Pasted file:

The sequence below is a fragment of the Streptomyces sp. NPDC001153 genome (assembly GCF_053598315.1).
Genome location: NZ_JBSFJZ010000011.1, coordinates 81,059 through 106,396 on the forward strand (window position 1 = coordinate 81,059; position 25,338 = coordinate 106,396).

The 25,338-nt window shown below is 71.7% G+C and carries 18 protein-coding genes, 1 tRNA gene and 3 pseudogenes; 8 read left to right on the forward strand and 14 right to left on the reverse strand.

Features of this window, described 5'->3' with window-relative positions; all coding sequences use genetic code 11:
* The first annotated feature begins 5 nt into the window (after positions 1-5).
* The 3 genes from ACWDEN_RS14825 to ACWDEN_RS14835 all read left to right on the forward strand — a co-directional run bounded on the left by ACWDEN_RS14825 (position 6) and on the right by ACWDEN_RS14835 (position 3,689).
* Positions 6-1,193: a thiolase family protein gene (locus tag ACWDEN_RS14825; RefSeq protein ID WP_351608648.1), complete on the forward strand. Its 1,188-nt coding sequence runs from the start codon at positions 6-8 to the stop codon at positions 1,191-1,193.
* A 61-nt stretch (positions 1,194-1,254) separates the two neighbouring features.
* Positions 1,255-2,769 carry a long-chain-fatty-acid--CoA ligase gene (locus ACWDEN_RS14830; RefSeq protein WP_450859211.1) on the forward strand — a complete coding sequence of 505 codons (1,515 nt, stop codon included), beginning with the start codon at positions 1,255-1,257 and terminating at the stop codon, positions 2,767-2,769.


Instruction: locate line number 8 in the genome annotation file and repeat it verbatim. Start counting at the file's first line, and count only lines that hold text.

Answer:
* A 61-nt stretch (positions 1,194-1,254) separates the two neighbouring features.